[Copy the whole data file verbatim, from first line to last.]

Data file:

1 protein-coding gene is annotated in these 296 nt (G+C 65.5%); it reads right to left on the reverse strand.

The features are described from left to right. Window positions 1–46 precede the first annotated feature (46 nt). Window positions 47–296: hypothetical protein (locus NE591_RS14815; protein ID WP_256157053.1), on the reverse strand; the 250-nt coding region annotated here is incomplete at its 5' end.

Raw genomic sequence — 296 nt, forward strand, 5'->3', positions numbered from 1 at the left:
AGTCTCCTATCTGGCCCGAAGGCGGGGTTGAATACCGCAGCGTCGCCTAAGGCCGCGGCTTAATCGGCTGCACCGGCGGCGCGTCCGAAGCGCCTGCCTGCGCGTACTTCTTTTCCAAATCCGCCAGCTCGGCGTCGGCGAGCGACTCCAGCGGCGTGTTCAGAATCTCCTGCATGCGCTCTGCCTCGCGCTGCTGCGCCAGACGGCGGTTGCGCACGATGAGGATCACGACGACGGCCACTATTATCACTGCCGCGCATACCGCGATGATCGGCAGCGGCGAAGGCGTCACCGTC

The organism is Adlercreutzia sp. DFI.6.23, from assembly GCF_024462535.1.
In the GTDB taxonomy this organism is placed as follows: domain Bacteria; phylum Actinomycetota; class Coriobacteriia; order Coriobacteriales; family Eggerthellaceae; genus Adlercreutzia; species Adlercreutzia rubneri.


1 protein-coding gene is annotated in these 296 nt (G+C 65.5%); it reads right to left on the reverse strand.

The features are described from left to right. Window positions 1–46 precede the first annotated feature (46 nt). Window positions 47–296: hypothetical protein (locus NE591_RS14815; protein ID WP_256157053.1), on the reverse strand; the 250-nt coding region annotated here is incomplete at its 5' end.

Raw genomic sequence — 296 nt, forward strand, 5'->3', positions numbered from 1 at the left:
AGTCTCCTATCTGGCCCGAAGGCGGGGTTGAATACCGCAGCGTCGCCTAAGGCCGCGGCTTAATCGGCTGCACCGGCGGCGCGTCCGAAGCGCCTGCCTGCGCGTACTTCTTTTCCAAATCCGCCAGCTCGGCGTCGGCGAGCGACTCCAGCGGCGTGTTCAGAATCTCCTGCATGCGCTCTGCCTCGCGCTGCTGCGCCAGACGGCGGTTGCGCACGATGAGGATCACGACGACGGCCACTATTATCACTGCCGCGCATACCGCGATGATCGGCAGCGGCGAAGGCGTCACCGTC

The organism is Adlercreutzia sp. DFI.6.23, from assembly GCF_024462535.1.
In the GTDB taxonomy this organism is placed as follows: domain Bacteria; phylum Actinomycetota; class Coriobacteriia; order Coriobacteriales; family Eggerthellaceae; genus Adlercreutzia; species Adlercreutzia rubneri.